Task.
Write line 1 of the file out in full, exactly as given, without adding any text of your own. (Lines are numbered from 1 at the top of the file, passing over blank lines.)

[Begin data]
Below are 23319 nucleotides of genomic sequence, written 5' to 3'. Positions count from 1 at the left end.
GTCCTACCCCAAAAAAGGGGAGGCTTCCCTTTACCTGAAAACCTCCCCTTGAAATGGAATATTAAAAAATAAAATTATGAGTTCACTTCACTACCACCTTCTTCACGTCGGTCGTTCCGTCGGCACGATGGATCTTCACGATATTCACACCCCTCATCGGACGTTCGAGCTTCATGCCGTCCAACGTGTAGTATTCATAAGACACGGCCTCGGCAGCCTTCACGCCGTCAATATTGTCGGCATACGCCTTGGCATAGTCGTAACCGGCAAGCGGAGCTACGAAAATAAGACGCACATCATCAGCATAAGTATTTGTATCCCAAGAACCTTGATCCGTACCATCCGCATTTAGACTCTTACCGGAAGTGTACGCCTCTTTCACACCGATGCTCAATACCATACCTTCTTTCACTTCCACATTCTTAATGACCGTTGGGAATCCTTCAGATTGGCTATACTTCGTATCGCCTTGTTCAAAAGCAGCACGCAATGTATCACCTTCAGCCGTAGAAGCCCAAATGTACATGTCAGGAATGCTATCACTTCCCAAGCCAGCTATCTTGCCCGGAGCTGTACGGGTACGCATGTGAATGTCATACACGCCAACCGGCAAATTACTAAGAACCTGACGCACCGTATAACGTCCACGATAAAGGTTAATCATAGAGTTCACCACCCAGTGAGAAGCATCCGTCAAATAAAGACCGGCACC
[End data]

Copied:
Below are 23319 nucleotides of genomic sequence, written 5' to 3'. Positions count from 1 at the left end.